13. 13. Quality of Life Over Quantity of TimeAt Castleview we constantly talk to staff and families about quality of life. Quality of Life includes: autonomy, comfort, control over life, dignity, respect and engagement in meaningful activities and relationshipsWe investigate residents tirelessly before involving the doctor in interventions. If a doctor is involved, we attempt to source out medical reasons for the behavior; medications of other classes are tried first (pain, depression)Staff and families realize now an antipsychotic is a chemical restraint, and will ultimately sedate them. Once sedate their ability to enjoy any part of life is seriously compromised.
  14. 14. Finding What WorksThis part of the care planning process is time consuming but very rewarding for all staff members: monitor staff interaction while a resident is experiencing a time of a behavioral challenge; watching multiple times, chart what works and does not work, finding the pattern make a 5-7 step care plan to manage a specific behavior, staff know once created this is the plan to follow ***this process can take hours, and days***
  15. 15. Fall 2012All but 2 residents are tapered and taken off antipsychotics. Other residents with behavioral challenges have been investigated, triggers found, care plans created Staff still leave some residents at times, residents still have the right to choose the direction of the day Staff are recognizing the negative side effects suffered by residents from antipsychotic use: sedation, increased falls and unfortunately we have three residents with TD (tardive dyskinesia)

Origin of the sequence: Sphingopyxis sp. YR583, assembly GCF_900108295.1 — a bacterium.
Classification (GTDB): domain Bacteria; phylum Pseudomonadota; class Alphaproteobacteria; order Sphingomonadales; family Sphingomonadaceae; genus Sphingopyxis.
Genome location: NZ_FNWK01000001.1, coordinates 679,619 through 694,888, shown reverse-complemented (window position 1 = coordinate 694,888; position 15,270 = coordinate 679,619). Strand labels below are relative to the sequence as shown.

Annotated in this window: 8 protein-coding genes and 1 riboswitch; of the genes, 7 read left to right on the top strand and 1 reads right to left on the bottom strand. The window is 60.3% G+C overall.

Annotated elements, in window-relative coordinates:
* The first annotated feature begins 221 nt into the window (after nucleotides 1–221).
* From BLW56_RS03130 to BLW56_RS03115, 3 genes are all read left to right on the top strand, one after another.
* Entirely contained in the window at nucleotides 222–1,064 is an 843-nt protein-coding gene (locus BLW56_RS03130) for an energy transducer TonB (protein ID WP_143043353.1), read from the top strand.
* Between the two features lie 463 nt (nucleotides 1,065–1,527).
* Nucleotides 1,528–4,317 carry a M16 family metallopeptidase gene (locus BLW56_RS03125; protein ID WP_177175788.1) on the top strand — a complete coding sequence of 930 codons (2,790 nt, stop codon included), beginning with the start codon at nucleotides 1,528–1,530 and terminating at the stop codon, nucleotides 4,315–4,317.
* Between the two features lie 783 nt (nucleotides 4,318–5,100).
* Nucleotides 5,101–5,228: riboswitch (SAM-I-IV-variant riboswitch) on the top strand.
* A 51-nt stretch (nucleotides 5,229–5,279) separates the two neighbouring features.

16. 16. Case in PointA new male resident hits the care-aides during brief changes every time, I have many incident reports on my desk. Care aides are refusing to do care, the wife has tried to be present he still lashes out. His wife comes everyday to visit and assist with lunches. By monitoring care, speaking with wife and speaking to direct care staff I discover: He was in Europe during WWII, he yells during care to stop hurting him, he has said out loud to the staff he was abused by male German soldiers when he was nine, distraction only works sporadically, having a male in the room makes him very tense I was able to tailor a care plan with only a soft calming female voice speaking, this works 99% of the time. He is not sedated and he gets to enjoy his wife’s visits
  17. 17. Winter 2012Currently there are two residents (4%) on antipsychotics: both have been tapered and failed, both have a diagnosed mental illness that was present prior to the onset of dementia.***I had to start an antipsychotic on a resident in December, the side effects were detrimental and very easily seen by all staff
  18. 18. Thought for the DayIT IS BETTER TO SPEND TIME NOW TO GET THE RESIDENT TO BE SUCCESSFUL THAN TO FIGHT THEM FOR THE REST OF THEIR LIFESometimes getting a resident to do something different and be successful, opens up a new world to them , and for you....
  19. 19. ReferencesH. C. Kales, K. Zivin, H. M. Kim, M. Valenstein, C. Chiang, R. Ignacio, D. Ganoczy, F. Cunningham, L. S. Schneider, F. C. Blow. Trends in Antipsychotic Use in Dementia 1999-2007. Archives of General Psychiatry, 2011; 68 (2): 190 DOI: 10.1001/archgenpsychiatry.2010.200A REVIEW OF THE USE OF ANTIPSYCHOTIC DRUGS IN BRITISH COLUMBIA RESIDENTIAL CARE FACILITIES of-antipsychotic-drugs.pdfAccommodating and Managing Behaviours in Dementia Decisional and Practice Support for BPSD 28 February 2012Behaviour Management and Care Planning: Power point by Psiurski, Sandra